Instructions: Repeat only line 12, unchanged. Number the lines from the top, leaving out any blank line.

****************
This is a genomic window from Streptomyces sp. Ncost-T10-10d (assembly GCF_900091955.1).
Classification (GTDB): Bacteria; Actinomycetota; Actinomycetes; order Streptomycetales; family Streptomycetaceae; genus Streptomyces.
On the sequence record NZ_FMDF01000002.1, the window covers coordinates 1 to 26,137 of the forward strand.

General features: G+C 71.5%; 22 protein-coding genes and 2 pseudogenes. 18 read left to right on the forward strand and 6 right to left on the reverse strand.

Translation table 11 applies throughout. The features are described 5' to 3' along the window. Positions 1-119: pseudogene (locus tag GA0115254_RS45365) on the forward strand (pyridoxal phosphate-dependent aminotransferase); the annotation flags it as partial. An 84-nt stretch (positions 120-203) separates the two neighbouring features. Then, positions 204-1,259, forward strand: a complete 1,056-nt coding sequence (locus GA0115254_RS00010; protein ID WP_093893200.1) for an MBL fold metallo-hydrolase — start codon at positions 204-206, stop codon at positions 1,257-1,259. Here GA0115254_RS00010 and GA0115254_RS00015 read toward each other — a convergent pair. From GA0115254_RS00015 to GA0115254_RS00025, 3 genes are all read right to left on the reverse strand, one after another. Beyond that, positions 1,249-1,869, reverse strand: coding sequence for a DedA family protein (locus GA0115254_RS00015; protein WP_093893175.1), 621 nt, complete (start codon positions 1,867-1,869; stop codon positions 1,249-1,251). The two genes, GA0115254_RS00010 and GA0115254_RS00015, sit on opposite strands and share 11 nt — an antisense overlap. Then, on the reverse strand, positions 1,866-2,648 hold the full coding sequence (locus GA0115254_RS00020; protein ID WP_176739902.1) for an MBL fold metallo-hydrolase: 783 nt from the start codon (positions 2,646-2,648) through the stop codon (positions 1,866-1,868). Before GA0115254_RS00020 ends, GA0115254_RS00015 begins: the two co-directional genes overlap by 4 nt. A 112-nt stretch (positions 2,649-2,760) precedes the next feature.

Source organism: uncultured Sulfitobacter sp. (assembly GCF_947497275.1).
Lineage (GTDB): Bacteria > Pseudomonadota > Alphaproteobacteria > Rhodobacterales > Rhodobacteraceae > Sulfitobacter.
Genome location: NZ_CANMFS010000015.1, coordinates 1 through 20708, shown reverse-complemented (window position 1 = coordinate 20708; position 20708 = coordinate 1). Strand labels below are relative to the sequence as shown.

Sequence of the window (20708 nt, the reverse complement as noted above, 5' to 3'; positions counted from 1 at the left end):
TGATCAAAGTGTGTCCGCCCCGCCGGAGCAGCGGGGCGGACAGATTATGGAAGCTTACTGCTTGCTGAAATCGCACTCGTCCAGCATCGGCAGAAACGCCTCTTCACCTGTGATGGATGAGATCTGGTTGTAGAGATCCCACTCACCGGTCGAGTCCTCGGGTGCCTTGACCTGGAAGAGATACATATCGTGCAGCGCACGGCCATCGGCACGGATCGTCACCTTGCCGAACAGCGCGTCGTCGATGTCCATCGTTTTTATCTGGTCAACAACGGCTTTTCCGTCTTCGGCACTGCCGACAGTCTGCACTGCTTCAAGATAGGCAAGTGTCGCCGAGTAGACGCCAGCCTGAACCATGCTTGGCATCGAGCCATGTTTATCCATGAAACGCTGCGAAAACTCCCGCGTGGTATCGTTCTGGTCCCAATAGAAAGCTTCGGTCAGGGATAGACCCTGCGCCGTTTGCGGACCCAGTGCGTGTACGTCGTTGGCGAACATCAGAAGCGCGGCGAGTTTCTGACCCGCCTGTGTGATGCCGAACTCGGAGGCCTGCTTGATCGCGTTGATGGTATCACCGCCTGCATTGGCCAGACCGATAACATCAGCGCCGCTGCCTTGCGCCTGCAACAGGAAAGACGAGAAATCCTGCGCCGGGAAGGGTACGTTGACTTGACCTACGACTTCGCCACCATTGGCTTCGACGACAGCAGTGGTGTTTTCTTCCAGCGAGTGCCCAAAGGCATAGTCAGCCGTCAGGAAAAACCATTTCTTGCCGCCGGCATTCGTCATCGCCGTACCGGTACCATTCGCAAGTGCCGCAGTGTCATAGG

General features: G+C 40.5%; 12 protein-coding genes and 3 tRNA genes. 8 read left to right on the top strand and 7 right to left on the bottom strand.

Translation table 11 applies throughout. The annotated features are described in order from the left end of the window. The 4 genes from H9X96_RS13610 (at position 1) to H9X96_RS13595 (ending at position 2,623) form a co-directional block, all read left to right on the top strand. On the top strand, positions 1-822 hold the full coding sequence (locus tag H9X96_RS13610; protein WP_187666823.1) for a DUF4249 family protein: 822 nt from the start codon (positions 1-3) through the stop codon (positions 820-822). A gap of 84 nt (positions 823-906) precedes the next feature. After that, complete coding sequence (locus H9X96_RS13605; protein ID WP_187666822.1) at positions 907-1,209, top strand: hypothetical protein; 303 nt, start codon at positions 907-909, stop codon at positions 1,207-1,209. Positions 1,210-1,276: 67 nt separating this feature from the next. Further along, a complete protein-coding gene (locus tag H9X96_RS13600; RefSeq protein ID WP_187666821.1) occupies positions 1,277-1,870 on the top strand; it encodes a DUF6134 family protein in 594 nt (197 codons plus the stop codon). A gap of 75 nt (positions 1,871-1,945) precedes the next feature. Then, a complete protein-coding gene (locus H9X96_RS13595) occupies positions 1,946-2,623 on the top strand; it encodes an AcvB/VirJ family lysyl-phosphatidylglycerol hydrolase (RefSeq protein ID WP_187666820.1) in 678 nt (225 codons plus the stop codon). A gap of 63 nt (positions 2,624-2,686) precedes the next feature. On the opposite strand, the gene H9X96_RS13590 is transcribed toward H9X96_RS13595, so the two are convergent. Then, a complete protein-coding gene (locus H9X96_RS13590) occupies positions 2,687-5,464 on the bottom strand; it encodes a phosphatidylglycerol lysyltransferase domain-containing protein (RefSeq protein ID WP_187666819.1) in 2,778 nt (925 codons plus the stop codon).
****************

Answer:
Translation table 11 applies throughout. The annotated features are described in order from the left end of the window. The 4 genes from H9X96_RS13610 (at position 1) to H9X96_RS13595 (ending at position 2,623) form a co-directional block, all read left to right on the top strand. On the top strand, positions 1-822 hold the full coding sequence (locus tag H9X96_RS13610; protein WP_187666823.1) for a DUF4249 family protein: 822 nt from the start codon (positions 1-3) through the stop codon (positions 820-822). A gap of 84 nt (positions 823-906) precedes the next feature. After that, complete coding sequence (locus H9X96_RS13605; protein ID WP_187666822.1) at positions 907-1,209, top strand: hypothetical protein; 303 nt, start codon at positions 907-909, stop codon at positions 1,207-1,209. Positions 1,210-1,276: 67 nt separating this feature from the next. Further along, a complete protein-coding gene (locus tag H9X96_RS13600; RefSeq protein ID WP_187666821.1) occupies positions 1,277-1,870 on the top strand; it encodes a DUF6134 family protein in 594 nt (197 codons plus the stop codon). A gap of 75 nt (positions 1,871-1,945) precedes the next feature. Then, a complete protein-coding gene (locus H9X96_RS13595) occupies positions 1,946-2,623 on the top strand; it encodes an AcvB/VirJ family lysyl-phosphatidylglycerol hydrolase (RefSeq protein ID WP_187666820.1) in 678 nt (225 codons plus the stop codon). A gap of 63 nt (positions 2,624-2,686) precedes the next feature. On the opposite strand, the gene H9X96_RS13590 is transcribed toward H9X96_RS13595, so the two are convergent. Then, a complete protein-coding gene (locus H9X96_RS13590) occupies positions 2,687-5,464 on the bottom strand; it encodes a phosphatidylglycerol lysyltransferase domain-containing protein (RefSeq protein ID WP_187666819.1) in 2,778 nt (925 codons plus the stop codon).